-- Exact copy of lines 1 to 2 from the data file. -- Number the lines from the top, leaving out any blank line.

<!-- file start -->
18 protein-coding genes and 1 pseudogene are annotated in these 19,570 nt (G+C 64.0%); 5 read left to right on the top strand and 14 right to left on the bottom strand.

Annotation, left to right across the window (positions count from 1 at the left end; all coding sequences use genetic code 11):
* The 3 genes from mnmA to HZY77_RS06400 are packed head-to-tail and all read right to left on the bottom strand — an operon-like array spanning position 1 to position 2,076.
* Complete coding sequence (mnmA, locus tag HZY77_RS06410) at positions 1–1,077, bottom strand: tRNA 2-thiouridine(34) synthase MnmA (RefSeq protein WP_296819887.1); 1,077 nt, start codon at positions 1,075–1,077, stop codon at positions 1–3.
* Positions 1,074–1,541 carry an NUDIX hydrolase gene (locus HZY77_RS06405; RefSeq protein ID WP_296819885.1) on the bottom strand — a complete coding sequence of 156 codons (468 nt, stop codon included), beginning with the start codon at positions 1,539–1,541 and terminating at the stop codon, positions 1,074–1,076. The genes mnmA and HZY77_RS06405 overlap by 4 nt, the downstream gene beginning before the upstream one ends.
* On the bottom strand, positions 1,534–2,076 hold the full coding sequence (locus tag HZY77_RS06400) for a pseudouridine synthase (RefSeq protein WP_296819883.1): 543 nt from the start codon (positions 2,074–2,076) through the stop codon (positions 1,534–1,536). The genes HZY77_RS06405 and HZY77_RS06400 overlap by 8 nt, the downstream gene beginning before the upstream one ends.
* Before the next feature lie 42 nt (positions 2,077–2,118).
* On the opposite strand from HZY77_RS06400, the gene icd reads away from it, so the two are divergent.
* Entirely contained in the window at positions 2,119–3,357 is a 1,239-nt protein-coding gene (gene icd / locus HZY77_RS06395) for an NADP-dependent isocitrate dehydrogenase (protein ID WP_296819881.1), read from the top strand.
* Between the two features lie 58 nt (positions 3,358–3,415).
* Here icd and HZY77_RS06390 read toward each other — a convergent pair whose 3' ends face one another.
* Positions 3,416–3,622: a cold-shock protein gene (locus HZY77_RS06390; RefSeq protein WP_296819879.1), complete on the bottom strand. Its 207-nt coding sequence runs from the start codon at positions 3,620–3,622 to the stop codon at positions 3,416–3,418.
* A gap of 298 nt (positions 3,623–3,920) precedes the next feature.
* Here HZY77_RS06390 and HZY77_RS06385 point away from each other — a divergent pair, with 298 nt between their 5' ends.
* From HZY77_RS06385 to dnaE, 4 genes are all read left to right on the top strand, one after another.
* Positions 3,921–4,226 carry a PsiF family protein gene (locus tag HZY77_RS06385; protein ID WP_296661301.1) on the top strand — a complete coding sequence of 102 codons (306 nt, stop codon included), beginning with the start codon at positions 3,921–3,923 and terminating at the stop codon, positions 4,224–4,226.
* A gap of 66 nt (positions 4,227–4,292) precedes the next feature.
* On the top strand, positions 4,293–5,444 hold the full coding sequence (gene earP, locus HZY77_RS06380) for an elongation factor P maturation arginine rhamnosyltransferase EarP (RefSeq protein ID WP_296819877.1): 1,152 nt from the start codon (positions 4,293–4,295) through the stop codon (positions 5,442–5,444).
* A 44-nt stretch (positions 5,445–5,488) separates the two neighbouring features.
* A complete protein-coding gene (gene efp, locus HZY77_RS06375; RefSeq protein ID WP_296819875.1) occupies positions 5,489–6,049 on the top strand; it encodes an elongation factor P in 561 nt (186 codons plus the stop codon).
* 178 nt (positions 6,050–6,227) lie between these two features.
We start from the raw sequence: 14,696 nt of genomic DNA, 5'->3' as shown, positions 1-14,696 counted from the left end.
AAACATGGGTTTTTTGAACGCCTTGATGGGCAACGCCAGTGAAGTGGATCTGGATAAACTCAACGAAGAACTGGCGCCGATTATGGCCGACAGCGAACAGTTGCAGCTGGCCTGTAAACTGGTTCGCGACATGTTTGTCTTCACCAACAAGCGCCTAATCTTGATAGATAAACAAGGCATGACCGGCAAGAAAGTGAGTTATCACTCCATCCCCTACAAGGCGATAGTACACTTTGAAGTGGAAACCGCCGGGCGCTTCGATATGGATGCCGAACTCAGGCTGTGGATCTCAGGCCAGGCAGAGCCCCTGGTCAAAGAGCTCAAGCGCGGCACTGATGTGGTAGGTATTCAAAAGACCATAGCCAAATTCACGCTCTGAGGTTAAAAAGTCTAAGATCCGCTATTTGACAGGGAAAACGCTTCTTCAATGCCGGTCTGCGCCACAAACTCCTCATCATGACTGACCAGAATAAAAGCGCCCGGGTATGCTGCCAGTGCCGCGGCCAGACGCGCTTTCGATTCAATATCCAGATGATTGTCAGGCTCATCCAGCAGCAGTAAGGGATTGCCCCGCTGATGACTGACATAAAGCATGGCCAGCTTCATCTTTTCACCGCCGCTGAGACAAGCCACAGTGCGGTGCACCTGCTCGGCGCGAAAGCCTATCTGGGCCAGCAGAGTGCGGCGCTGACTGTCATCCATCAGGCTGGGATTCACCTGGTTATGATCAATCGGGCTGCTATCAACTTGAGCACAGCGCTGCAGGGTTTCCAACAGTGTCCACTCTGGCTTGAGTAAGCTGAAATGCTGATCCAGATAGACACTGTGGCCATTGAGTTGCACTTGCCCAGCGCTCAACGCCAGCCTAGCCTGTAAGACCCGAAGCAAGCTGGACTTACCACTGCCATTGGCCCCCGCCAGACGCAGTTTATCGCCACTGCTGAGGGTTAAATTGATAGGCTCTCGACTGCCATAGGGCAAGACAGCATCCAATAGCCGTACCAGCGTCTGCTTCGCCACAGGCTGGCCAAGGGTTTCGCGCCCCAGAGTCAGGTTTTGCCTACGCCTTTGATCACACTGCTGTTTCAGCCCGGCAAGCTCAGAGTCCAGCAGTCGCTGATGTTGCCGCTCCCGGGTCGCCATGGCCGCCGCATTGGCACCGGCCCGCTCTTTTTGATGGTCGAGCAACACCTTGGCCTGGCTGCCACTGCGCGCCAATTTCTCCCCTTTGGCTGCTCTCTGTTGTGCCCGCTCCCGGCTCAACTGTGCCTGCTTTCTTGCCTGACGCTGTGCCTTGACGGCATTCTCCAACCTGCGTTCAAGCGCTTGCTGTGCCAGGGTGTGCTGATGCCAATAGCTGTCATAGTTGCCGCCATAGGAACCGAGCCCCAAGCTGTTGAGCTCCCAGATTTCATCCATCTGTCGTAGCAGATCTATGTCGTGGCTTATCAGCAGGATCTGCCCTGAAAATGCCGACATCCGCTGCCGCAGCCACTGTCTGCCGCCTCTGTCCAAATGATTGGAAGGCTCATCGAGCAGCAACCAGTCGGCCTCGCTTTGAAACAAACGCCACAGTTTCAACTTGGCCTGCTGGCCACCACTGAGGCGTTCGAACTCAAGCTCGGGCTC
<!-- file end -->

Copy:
18 protein-coding genes and 1 pseudogene are annotated in these 19,570 nt (G+C 64.0%); 5 read left to right on the top strand and 14 right to left on the bottom strand.

Annotation, left to right across the window (positions count from 1 at the left end; all coding sequences use genetic code 11):